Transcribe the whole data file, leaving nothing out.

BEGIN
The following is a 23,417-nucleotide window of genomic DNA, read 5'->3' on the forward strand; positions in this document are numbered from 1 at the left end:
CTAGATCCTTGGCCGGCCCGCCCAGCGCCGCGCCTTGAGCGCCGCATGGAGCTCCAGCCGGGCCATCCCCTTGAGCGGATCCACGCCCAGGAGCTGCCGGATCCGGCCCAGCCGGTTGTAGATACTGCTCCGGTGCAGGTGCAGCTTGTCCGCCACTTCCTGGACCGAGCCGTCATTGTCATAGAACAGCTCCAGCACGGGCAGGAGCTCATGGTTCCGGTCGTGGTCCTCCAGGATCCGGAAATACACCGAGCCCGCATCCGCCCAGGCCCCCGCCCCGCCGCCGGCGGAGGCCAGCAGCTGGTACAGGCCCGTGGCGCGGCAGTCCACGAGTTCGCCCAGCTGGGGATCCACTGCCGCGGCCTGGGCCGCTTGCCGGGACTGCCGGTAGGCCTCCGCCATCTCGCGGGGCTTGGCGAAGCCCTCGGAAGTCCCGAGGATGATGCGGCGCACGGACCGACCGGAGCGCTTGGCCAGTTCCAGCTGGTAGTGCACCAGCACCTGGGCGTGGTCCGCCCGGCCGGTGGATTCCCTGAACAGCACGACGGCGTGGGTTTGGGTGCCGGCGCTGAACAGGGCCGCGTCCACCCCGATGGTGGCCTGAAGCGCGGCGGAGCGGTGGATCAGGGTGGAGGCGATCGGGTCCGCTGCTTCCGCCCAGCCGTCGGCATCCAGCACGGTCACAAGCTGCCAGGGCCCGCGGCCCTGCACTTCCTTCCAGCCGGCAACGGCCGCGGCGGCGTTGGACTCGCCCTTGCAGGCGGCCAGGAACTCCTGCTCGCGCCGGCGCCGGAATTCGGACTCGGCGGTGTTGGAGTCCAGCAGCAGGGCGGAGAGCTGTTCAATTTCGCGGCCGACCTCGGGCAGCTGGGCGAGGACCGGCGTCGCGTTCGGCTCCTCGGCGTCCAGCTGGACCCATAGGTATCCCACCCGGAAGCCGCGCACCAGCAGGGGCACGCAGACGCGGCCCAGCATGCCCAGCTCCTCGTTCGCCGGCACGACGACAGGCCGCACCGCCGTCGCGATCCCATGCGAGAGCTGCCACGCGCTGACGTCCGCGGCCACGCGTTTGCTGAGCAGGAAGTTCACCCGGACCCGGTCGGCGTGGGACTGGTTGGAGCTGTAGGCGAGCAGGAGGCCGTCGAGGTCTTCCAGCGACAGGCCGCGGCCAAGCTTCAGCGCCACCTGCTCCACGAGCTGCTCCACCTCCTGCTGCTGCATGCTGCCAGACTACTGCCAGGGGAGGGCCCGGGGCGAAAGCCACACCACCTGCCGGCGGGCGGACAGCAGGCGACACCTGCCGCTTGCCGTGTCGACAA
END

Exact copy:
The following is a 23,417-nucleotide window of genomic DNA, read 5'->3' on the forward strand; positions in this document are numbered from 1 at the left end:
CTAGATCCTTGGCCGGCCCGCCCAGCGCCGCGCCTTGAGCGCCGCATGGAGCTCCAGCCGGGCCATCCCCTTGAGCGGATCCACGCCCAGGAGCTGCCGGATCCGGCCCAGCCGGTTGTAGATACTGCTCCGGTGCAGGTGCAGCTTGTCCGCCACTTCCTGGACCGAGCCGTCATTGTCATAGAACAGCTCCAGCACGGGCAGGAGCTCATGGTTCCGGTCGTGGTCCTCCAGGATCCGGAAATACACCGAGCCCGCATCCGCCCAGGCCCCCGCCCCGCCGCCGGCGGAGGCCAGCAGCTGGTACAGGCCCGTGGCGCGGCAGTCCACGAGTTCGCCCAGCTGGGGATCCACTGCCGCGGCCTGGGCCGCTTGCCGGGACTGCCGGTAGGCCTCCGCCATCTCGCGGGGCTTGGCGAAGCCCTCGGAAGTCCCGAGGATGATGCGGCGCACGGACCGACCGGAGCGCTTGGCCAGTTCCAGCTGGTAGTGCACCAGCACCTGGGCGTGGTCCGCCCGGCCGGTGGATTCCCTGAACAGCACGACGGCGTGGGTTTGGGTGCCGGCGCTGAACAGGGCCGCGTCCACCCCGATGGTGGCCTGAAGCGCGGCGGAGCGGTGGATCAGGGTGGAGGCGATCGGGTCCGCTGCTTCCGCCCAGCCGTCGGCATCCAGCACGGTCACAAGCTGCCAGGGCCCGCGGCCCTGCACTTCCTTCCAGCCGGCAACGGCCGCGGCGGCGTTGGACTCGCCCTTGCAGGCGGCCAGGAACTCCTGCTCGCGCCGGCGCCGGAATTCGGACTCGGCGGTGTTGGAGTCCAGCAGCAGGGCGGAGAGCTGTTCAATTTCGCGGCCGACCTCGGGCAGCTGGGCGAGGACCGGCGTCGCGTTCGGCTCCTCGGCGTCCAGCTGGACCCATAGGTATCCCACCCGGAAGCCGCGCACCAGCAGGGGCACGCAGACGCGGCCCAGCATGCCCAGCTCCTCGTTCGCCGGCACGACGACAGGCCGCACCGCCGTCGCGATCCCATGCGAGAGCTGCCACGCGCTGACGTCCGCGGCCACGCGTTTGCTGAGCAGGAAGTTCACCCGGACCCGGTCGGCGTGGGACTGGTTGGAGCTGTAGGCGAGCAGGAGGCCGTCGAGGTCTTCCAGCGACAGGCCGCGGCCAAGCTTCAGCGCCACCTGCTCCACGAGCTGCTCCACCTCCTGCTGCTGCATGCTGCCAGACTACTGCCAGGGGAGGGCCCGGGGCGAAAGCCACACCACCTGCCGGCGGGCGGACAGCAGGCGACACCTGCCGCTTGCCGTGTCGACAA